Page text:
They’ve also been shown to keep the cells lining the colon healthy, reducing the risk of colon cancer through several mechanisms. 

Weight management

Weight gain is too often oversimplified, when in fact it’s a hugely complex issue. Genetics play an integral role in people’s appetites, and therefore weight.

Also, the world around us influences our ability to maintain a healthy weight…[with] the constant bombardment of advertising and cheap pricing of fast food, sugary snacks and drinks. 

But while traditional weight-loss diets simply don’t work in the long run, plant-based diets have been shown to both help prevent weight gain in the first place, and improve weight reduction in overweight populations. 

A meta-analysis comparing plant-based diets with other approaches such as the Atkins diet and even the American Diabetics Association recommended diet showed significant weight reduction in vegetarian and vegan diets.

There’s a whole host of reasons why. These range from psychological factors such as motivation and adherence (vegan diets tend to be long-term lifestyle choices rather than short-lived weight-loss attempts), to biological factors such as the fibre content and nutrient/calorie density of plant foods.

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3 Ways a Plant-Based Diet Can Protect Your Health | Men's Fitness UK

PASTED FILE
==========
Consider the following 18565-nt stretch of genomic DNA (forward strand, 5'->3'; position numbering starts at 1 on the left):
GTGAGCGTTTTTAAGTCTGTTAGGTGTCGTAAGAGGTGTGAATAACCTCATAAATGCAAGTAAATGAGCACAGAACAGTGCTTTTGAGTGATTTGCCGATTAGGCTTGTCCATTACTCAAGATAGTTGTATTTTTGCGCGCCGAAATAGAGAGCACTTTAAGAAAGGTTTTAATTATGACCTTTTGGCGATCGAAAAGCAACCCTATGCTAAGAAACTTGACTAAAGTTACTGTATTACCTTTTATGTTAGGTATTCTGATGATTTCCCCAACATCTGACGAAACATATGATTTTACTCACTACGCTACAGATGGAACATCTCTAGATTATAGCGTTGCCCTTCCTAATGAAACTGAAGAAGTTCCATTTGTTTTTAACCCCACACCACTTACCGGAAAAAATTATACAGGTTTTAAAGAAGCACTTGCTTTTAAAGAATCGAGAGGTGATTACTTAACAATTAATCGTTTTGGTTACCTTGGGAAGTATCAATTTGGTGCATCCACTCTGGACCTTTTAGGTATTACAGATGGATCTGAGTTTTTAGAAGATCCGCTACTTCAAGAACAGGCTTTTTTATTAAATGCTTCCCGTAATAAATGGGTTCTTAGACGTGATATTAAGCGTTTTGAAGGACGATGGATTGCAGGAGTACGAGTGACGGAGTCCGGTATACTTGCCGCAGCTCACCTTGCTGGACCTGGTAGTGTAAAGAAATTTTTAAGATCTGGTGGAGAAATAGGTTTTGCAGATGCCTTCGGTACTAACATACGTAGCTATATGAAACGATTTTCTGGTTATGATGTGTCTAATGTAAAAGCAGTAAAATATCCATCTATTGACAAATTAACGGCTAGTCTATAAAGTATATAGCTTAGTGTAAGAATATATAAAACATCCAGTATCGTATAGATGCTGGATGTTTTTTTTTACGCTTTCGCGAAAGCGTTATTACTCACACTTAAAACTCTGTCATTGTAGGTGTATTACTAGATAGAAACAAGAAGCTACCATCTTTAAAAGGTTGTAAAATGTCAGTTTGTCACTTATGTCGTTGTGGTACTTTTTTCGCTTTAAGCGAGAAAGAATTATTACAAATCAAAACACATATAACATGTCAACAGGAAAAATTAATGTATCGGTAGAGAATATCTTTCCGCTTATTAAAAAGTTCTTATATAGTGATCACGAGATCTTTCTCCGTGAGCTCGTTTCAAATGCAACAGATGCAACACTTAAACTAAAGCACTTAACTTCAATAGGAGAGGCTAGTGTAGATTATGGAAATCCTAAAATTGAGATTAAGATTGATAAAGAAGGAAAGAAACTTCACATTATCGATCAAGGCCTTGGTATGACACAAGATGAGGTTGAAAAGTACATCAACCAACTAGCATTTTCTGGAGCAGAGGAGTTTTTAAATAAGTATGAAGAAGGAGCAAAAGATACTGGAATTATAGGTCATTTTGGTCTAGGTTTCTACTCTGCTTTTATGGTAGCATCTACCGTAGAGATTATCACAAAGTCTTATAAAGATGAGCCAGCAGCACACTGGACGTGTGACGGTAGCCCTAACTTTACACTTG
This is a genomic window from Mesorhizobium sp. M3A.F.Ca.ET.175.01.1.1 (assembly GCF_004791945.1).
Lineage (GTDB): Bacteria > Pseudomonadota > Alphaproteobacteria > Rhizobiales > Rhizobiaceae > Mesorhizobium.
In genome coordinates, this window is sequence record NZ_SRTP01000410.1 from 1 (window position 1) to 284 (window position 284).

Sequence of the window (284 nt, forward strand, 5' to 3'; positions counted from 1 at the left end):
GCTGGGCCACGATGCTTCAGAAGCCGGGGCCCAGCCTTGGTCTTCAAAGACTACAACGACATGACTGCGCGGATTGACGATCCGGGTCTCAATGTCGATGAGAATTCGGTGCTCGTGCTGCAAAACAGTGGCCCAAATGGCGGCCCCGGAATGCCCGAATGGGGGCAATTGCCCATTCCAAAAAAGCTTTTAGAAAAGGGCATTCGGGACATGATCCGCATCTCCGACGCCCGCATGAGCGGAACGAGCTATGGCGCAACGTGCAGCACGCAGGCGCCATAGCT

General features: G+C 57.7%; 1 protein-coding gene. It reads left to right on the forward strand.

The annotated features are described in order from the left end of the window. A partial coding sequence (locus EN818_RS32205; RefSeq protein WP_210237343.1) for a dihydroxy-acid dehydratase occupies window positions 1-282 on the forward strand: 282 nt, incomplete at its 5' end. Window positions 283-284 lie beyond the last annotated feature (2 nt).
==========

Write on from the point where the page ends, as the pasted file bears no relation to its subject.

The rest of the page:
TJ Waterfall’s Easy Vegan Burgers

Having tried dozens of vegan burger recipes, this one hits that magical sweet spot of being easy but tasting great.

Serve in a bun with avocado, tomato and red onion, and a drizzle of sweet chilli sauce if you like. Before cooking, the burgers can also be frozen – simply defrost them in the fridge for at least a few hours, then cook as below.

TIME: 15 minutes prep + 10 minutes cooking
STORAGE: Keep burgers covered in fridge for up to three days
MAKES: 4 burgers

– 3 tbsp cold-pressed rapeseed oil
– 1 white onion, finely diced
– 3 cloves of garlic, finely chopped
– 2 x 400g tins of chickpeas, drained
– Handful of fresh coriander
– 1 tsp paprika
– 1 tsp ground cumin
– 1 tsp ground coriander seeds
– 4 tbsp plain flour (or gluten-free flour)
– Pinch of salt and pepper

  • First, fry your onion – heat 1 tbsp of the rapeseed oil in a frying pan over a medium heat, then add the onion and stir occasionally for around ten minutes, until softening and turning translucent. Add the garlic and continue to fry for another one to two minutes, then take off the heat and set aside.
  • Drain the chickpeas well and put them into a food processor along with the cooked onion and garlic, the fresh coriander leaves, the paprika, cumin, ground coriander seeds, flour, salt and pepper. Blitz until a thick burger mixture has formed (you may need to scrape the sides of the food processor down a couple of times during the blitzing).
  • Shape the mixture into four burger patties. Heat the remaining 2 tbsp of rapeseed oil in a non-stick frying pan, then fry the burgers on each side for four to five minutes, or until they have nice golden, crispy sides.
  • Serve each burger in a bun with quarter of an avocado, half a sliced tomato, a few slices of red onion, 1 tbsp of vegan mayo and 1 tbsp of sweet chilli sauce. This goes brilliantly with regular or sweet potato wedges.

PER SERVING (in a bun with suggested toppings):
Kcals: 622 | Protein: 18.5g | Carbs: 77.9g | Fats: 24.7g